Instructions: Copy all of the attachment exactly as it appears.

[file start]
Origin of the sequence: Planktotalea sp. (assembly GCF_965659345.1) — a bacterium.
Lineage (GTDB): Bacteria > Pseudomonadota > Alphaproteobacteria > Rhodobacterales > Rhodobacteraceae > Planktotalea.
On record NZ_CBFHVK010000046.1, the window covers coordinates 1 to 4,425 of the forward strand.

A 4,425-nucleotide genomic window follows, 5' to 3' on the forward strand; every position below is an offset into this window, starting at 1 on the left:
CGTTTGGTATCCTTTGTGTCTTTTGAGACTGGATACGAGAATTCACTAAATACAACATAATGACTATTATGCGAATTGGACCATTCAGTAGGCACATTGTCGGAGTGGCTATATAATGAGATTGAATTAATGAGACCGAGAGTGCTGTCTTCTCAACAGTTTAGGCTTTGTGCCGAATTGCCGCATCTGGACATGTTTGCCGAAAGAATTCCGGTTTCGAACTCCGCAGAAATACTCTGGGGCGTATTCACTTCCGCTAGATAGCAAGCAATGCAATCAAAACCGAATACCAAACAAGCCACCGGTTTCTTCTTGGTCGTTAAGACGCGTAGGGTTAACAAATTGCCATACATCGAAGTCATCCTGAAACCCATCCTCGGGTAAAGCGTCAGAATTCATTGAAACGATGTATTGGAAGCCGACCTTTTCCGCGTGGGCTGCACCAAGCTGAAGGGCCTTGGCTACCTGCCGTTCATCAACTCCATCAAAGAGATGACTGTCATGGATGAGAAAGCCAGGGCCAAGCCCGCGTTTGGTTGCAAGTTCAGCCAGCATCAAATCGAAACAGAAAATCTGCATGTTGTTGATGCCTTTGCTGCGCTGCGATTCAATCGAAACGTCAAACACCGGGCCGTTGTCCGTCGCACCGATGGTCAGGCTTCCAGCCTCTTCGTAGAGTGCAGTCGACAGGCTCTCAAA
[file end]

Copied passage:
Origin of the sequence: Planktotalea sp. (assembly GCF_965659345.1) — a bacterium.
Lineage (GTDB): Bacteria > Pseudomonadota > Alphaproteobacteria > Rhodobacterales > Rhodobacteraceae > Planktotalea.
On record NZ_CBFHVK010000046.1, the window covers coordinates 1 to 4,425 of the forward strand.

A 4,425-nucleotide genomic window follows, 5' to 3' on the forward strand; every position below is an offset into this window, starting at 1 on the left:
CGTTTGGTATCCTTTGTGTCTTTTGAGACTGGATACGAGAATTCACTAAATACAACATAATGACTATTATGCGAATTGGACCATTCAGTAGGCACATTGTCGGAGTGGCTATATAATGAGATTGAATTAATGAGACCGAGAGTGCTGTCTTCTCAACAGTTTAGGCTTTGTGCCGAATTGCCGCATCTGGACATGTTTGCCGAAAGAATTCCGGTTTCGAACTCCGCAGAAATACTCTGGGGCGTATTCACTTCCGCTAGATAGCAAGCAATGCAATCAAAACCGAATACCAAACAAGCCACCGGTTTCTTCTTGGTCGTTAAGACGCGTAGGGTTAACAAATTGCCATACATCGAAGTCATCCTGAAACCCATCCTCGGGTAAAGCGTCAGAATTCATTGAAACGATGTATTGGAAGCCGACCTTTTCCGCGTGGGCTGCACCAAGCTGAAGGGCCTTGGCTACCTGCCGTTCATCAACTCCATCAAAGAGATGACTGTCATGGATGAGAAAGCCAGGGCCAAGCCCGCGTTTGGTTGCAAGTTCAGCCAGCATCAAATCGAAACAGAAAATCTGCATGTTGTTGATGCCTTTGCTGCGCTGCGATTCAATCGAAACGTCAAACACCGGGCCGTTGTCCGTCGCACCGATGGTCAGGCTTCCAGCCTCTTCGTAGAGTGCAGTCGACAGGCTCTCAAA